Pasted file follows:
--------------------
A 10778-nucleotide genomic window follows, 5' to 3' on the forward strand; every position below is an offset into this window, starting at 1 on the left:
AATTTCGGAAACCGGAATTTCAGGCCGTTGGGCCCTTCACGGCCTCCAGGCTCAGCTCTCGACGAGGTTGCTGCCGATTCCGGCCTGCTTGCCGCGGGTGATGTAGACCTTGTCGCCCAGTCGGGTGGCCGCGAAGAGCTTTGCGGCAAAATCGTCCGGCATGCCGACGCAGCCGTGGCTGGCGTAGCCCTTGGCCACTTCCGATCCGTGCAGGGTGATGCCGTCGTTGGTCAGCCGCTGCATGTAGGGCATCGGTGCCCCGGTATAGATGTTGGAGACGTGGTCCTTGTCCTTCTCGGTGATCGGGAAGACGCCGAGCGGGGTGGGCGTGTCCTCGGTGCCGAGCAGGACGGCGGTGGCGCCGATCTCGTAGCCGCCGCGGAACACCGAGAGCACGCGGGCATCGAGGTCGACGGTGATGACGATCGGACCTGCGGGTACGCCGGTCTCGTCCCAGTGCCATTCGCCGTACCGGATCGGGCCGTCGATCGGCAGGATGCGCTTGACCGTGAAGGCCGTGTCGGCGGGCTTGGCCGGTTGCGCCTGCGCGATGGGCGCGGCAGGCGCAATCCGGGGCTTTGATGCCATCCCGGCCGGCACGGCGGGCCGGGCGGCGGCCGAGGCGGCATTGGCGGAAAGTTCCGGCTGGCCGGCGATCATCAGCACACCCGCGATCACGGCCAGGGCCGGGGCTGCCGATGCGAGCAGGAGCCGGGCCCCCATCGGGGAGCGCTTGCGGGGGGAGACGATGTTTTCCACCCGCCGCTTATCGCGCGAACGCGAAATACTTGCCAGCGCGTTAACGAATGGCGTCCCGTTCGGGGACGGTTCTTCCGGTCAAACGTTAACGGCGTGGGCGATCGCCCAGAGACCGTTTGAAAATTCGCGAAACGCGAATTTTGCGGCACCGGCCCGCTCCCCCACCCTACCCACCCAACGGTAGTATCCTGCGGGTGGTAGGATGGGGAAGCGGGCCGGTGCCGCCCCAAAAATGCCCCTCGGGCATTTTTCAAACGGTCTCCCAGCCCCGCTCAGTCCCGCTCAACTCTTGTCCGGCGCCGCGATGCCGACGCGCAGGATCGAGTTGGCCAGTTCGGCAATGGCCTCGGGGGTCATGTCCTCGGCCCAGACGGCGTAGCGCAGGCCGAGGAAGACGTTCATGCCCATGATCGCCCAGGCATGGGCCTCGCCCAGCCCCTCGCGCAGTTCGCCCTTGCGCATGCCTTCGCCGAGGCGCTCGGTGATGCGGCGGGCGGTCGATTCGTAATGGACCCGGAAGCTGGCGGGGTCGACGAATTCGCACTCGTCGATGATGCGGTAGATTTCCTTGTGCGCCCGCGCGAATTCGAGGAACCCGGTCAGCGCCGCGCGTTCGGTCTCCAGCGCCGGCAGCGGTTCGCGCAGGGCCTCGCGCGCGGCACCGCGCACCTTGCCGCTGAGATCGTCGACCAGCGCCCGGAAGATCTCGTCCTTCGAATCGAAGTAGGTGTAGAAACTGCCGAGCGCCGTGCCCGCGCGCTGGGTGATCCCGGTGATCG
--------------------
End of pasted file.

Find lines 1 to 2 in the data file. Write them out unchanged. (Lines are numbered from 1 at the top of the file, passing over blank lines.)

A 10778-nucleotide genomic window follows, 5' to 3' on the forward strand; every position below is an offset into this window, starting at 1 on the left:
AATTTCGGAAACCGGAATTTCAGGCCGTTGGGCCCTTCACGGCCTCCAGGCTCAGCTCTCGACGAGGTTGCTGCCGATTCCGGCCTGCTTGCCGCGGGTGATGTAGACCTTGTCGCCCAGTCGGGTGGCCGCGAAGAGCTTTGCGGCAAAATCGTCCGGCATGCCGACGCAGCCGTGGCTGGCGTAGCCCTTGGCCACTTCCGATCCGTGCAGGGTGATGCCGTCGTTGGTCAGCCGCTGCATGTAGGGCATCGGTGCCCCGGTATAGATGTTGGAGACGTGGTCCTTGTCCTTCTCGGTGATCGGGAAGACGCCGAGCGGGGTGGGCGTGTCCTCGGTGCCGAGCAGGACGGCGGTGGCGCCGATCTCGTAGCCGCCGCGGAACACCGAGAGCACGCGGGCATCGAGGTCGACGGTGATGACGATCGGACCTGCGGGTACGCCGGTCTCGTCCCAGTGCCATTCGCCGTACCGGATCGGGCCGTCGATCGGCAGGATGCGCTTGACCGTGAAGGCCGTGTCGGCGGGCTTGGCCGGTTGCGCCTGCGCGATGGGCGCGGCAGGCGCAATCCGGGGCTTTGATGCCATCCCGGCCGGCACGGCGGGCCGGGCGGCGGCCGAGGCGGCATTGGCGGAAAGTTCCGGCTGGCCGGCGATCATCAGCACACCCGCGATCACGGCCAGGGCCGGGGCTGCCGATGCGAGCAGGAGCCGGGCCCCCATCGGGGAGCGCTTGCGGGGGGAGACGATGTTTTCCACCCGCCGCTTATCGCGCGAACGCGAAATACTTGCCAGCGCGTTAACGAATGGCGTCCCGTTCGGGGACGGTTCTTCCGGTCAAACGTTAACGGCGTGGGCGATCGCCCAGAGACCGTTTGAAAATTCGCGAAACGCGAATTTTGCGGCACCGGCCCGCTCCCCCACCCTACCCACCCAACGGTAGTATCCTGCGGGTGGTAGGATGGGGAAGCGGGCCGGTGCCGCCCCAAAAATGCCCCTCGGGCATTTTTCAAACGGTCTCCCAGCCCCGCTCAGTCCCGCTCAACTCTTGTCCGGCGCCGCGATGCCGACGCGCAGGATCGAGTTGGCCAGTTCGGCAATGGCCTCGGGGGTCATGTCCTCGGCCCAGACGGCGTAGCGCAGGCCGAGGAAGACGTTCATGCCCATGATCGCCCAGGCATGGGCCTCGCCCAGCCCCTCGCGCAGTTCGCCCTTGCGCATGCCTTCGCCGAGGCGCTCGGTGATGCGGCGGGCGGTCGATTCGTAATGGACCCGGAAGCTGGCGGGGTCGACGAATTCGCACTCGTCGATGATGCGGTAGATTTCCTTGTGCGCCCGCGCGAATTCGAGGAACCCGGTCAGCGCCGCGCGTTCGGTCTCCAGCGCCGGCAGCGGTTCGCGCAGGGCCTCGCGCGCGGCACCGCGCACCTTGCCGCTGAGATCGTCGACCAGCGCCCGGAAGATCTCGTCCTTCGAATCGAAGTAGGTGTAGAAACTGCCGAGCGCCGTGCCCGCGCGCTGGGTGATCCCGGTGATCG